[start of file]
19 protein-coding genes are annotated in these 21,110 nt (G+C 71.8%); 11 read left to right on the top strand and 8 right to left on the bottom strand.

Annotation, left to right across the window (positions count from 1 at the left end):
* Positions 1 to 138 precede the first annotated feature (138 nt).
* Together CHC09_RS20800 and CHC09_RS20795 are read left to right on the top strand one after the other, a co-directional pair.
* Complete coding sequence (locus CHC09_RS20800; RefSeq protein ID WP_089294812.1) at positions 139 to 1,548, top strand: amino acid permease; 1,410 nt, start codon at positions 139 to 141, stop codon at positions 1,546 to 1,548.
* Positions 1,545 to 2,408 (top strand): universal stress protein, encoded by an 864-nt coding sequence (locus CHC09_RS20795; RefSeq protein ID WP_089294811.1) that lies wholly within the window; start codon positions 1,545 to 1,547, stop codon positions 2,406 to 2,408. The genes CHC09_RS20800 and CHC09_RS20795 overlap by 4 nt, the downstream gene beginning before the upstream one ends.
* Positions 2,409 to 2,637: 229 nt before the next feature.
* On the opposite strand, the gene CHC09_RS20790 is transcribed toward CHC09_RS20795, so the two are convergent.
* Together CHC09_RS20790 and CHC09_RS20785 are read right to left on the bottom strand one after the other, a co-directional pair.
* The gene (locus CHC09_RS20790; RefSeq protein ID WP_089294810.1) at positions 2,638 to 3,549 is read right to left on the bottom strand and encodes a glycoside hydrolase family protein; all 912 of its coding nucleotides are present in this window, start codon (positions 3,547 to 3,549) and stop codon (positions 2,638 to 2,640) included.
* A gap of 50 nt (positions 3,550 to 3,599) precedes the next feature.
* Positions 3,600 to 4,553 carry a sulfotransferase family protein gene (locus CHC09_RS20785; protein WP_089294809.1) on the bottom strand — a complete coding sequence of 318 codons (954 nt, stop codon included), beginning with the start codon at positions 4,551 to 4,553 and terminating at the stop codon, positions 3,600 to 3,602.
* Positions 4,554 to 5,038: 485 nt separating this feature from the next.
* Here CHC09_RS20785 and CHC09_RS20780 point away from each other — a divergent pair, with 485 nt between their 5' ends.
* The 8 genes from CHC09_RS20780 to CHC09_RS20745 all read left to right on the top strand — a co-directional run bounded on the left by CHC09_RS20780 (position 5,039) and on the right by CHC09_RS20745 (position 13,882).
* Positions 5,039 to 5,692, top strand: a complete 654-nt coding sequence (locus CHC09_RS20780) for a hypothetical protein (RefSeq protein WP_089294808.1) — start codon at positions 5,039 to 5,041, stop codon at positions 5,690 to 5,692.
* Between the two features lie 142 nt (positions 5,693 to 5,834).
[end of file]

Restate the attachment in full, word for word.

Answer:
19 protein-coding genes are annotated in these 21,110 nt (G+C 71.8%); 11 read left to right on the top strand and 8 right to left on the bottom strand.

Annotation, left to right across the window (positions count from 1 at the left end):
* Positions 1 to 138 precede the first annotated feature (138 nt).
* Together CHC09_RS20800 and CHC09_RS20795 are read left to right on the top strand one after the other, a co-directional pair.
* Complete coding sequence (locus CHC09_RS20800; RefSeq protein ID WP_089294812.1) at positions 139 to 1,548, top strand: amino acid permease; 1,410 nt, start codon at positions 139 to 141, stop codon at positions 1,546 to 1,548.
* Positions 1,545 to 2,408 (top strand): universal stress protein, encoded by an 864-nt coding sequence (locus CHC09_RS20795; RefSeq protein ID WP_089294811.1) that lies wholly within the window; start codon positions 1,545 to 1,547, stop codon positions 2,406 to 2,408. The genes CHC09_RS20800 and CHC09_RS20795 overlap by 4 nt, the downstream gene beginning before the upstream one ends.
* Positions 2,409 to 2,637: 229 nt before the next feature.
* On the opposite strand, the gene CHC09_RS20790 is transcribed toward CHC09_RS20795, so the two are convergent.
* Together CHC09_RS20790 and CHC09_RS20785 are read right to left on the bottom strand one after the other, a co-directional pair.
* The gene (locus CHC09_RS20790; RefSeq protein ID WP_089294810.1) at positions 2,638 to 3,549 is read right to left on the bottom strand and encodes a glycoside hydrolase family protein; all 912 of its coding nucleotides are present in this window, start codon (positions 3,547 to 3,549) and stop codon (positions 2,638 to 2,640) included.
* A gap of 50 nt (positions 3,550 to 3,599) precedes the next feature.
* Positions 3,600 to 4,553 carry a sulfotransferase family protein gene (locus CHC09_RS20785; protein WP_089294809.1) on the bottom strand — a complete coding sequence of 318 codons (954 nt, stop codon included), beginning with the start codon at positions 4,551 to 4,553 and terminating at the stop codon, positions 3,600 to 3,602.
* Positions 4,554 to 5,038: 485 nt separating this feature from the next.
* Here CHC09_RS20785 and CHC09_RS20780 point away from each other — a divergent pair, with 485 nt between their 5' ends.
* The 8 genes from CHC09_RS20780 to CHC09_RS20745 all read left to right on the top strand — a co-directional run bounded on the left by CHC09_RS20780 (position 5,039) and on the right by CHC09_RS20745 (position 13,882).
* Positions 5,039 to 5,692, top strand: a complete 654-nt coding sequence (locus CHC09_RS20780) for a hypothetical protein (RefSeq protein WP_089294808.1) — start codon at positions 5,039 to 5,041, stop codon at positions 5,690 to 5,692.
* Between the two features lie 142 nt (positions 5,693 to 5,834).